I have a custom implementation of a RESTful API for a PHP application that returns json data, and in order to communicate the status of the operation, ie whether there were failures in the request, I'm setting a custom HTTP Header with a (very tiny) json object as a string. This works well since I can send responses and easily retrieve them client side without messing with the actual data sent.
The question is, are there any drawbacks I may not have realized of using this method? It doesn't seem to be very common for applications to set custom http headers, so I'm wondering whether it is a bad practice or bad "taste" somehow.
This is an interesting question. There shouldn't be any reason for it to be a problem, but you should take a few things into account:
X-MyApplication-Foo: Bar. Not doing this might cause conflicts in future.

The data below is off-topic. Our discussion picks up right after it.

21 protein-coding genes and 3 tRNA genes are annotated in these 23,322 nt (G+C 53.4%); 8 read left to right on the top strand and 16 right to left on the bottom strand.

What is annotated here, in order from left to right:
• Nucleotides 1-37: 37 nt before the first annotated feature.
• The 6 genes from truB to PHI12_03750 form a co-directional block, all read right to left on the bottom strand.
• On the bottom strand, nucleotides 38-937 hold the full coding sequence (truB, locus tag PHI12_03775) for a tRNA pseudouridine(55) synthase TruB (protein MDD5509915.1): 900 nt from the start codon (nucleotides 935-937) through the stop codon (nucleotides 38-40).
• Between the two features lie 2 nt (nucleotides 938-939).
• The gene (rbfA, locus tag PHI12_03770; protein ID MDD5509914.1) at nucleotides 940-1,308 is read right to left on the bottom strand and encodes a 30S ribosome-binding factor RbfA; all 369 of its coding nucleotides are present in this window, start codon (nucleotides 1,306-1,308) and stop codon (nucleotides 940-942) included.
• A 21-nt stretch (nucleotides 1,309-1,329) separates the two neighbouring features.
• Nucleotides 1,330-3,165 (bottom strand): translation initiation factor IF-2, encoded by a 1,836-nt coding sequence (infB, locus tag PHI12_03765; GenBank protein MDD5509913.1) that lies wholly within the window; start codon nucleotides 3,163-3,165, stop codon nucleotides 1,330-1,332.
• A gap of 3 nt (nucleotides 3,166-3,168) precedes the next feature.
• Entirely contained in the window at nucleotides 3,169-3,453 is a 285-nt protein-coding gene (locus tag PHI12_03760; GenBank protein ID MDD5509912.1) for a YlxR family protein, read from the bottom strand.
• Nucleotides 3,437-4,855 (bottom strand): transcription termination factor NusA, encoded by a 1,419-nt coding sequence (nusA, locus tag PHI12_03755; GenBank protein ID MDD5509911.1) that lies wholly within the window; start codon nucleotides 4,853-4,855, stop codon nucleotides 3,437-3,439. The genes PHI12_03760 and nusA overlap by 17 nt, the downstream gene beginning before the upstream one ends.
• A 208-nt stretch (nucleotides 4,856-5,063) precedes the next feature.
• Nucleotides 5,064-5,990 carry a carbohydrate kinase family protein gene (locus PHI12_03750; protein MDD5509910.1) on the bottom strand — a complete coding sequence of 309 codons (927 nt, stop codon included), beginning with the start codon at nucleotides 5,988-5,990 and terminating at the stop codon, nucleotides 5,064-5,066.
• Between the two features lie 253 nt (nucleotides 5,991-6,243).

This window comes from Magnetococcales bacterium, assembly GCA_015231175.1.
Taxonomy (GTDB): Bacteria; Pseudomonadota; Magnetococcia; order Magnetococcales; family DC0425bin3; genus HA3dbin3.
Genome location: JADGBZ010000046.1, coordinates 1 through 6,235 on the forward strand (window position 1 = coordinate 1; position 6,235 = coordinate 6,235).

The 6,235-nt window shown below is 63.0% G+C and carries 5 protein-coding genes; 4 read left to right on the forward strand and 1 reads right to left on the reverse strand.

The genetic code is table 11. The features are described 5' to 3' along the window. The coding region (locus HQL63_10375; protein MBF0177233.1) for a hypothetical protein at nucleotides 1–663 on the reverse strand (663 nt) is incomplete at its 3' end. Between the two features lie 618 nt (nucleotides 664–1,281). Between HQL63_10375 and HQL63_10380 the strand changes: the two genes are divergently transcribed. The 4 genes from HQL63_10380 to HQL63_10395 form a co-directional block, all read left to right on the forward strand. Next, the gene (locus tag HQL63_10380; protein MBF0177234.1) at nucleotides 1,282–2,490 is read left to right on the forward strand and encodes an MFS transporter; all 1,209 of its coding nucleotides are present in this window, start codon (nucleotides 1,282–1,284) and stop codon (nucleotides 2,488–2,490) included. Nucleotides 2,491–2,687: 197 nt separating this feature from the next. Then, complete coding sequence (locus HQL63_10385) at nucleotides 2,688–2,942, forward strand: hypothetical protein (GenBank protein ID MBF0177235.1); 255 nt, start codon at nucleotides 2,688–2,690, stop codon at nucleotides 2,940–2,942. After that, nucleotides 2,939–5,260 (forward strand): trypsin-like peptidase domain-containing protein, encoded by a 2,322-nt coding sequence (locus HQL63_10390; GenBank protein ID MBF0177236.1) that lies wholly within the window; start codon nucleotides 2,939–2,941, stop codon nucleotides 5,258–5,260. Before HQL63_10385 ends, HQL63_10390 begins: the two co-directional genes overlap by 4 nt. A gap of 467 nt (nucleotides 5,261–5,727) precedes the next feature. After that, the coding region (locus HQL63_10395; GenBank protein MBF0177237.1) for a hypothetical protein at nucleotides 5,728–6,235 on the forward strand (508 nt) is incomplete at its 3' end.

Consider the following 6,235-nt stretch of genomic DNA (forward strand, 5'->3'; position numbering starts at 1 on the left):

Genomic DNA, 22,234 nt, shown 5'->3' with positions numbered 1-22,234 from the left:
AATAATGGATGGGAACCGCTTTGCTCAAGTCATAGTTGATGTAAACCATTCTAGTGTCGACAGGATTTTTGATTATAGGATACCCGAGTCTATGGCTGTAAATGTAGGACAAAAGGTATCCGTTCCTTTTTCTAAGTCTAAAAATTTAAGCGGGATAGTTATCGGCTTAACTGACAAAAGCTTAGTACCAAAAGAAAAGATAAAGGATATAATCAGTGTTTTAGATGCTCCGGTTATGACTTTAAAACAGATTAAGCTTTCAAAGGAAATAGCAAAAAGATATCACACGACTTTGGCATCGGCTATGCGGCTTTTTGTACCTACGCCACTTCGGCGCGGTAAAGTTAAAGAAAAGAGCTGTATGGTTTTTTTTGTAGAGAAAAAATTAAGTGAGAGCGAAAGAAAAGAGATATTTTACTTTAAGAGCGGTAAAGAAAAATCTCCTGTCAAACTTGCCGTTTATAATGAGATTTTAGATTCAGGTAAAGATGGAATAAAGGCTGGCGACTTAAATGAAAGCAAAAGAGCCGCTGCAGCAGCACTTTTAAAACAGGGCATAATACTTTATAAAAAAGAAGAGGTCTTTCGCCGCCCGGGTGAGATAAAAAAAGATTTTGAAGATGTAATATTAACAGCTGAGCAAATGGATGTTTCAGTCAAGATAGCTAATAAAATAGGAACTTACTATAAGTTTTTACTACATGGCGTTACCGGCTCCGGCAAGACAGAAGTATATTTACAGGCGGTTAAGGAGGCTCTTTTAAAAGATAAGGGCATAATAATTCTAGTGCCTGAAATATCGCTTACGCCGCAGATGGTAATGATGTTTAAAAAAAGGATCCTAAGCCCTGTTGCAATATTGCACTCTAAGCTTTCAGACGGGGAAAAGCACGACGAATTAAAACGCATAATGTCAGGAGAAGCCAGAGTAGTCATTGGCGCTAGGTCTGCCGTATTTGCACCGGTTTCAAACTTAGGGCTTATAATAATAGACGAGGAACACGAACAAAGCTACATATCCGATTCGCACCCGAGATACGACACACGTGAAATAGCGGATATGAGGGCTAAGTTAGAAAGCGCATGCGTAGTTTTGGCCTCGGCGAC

Is there are reason you can't use the standard HTTP error codes? I understand that you might want to provide stack traces or other useful debugging information, but in the case of an error, wouldn't you just return a JSON blob that contains the error information, rather than the normal "result" JSON data? You could easily detect the difference based on the HTTP error code and handle the two cases differently.
The reason I'm concerned by your suggested approach is that headers are used to alter or cause browser behaviour - they're not intended to be a data storage mechanism.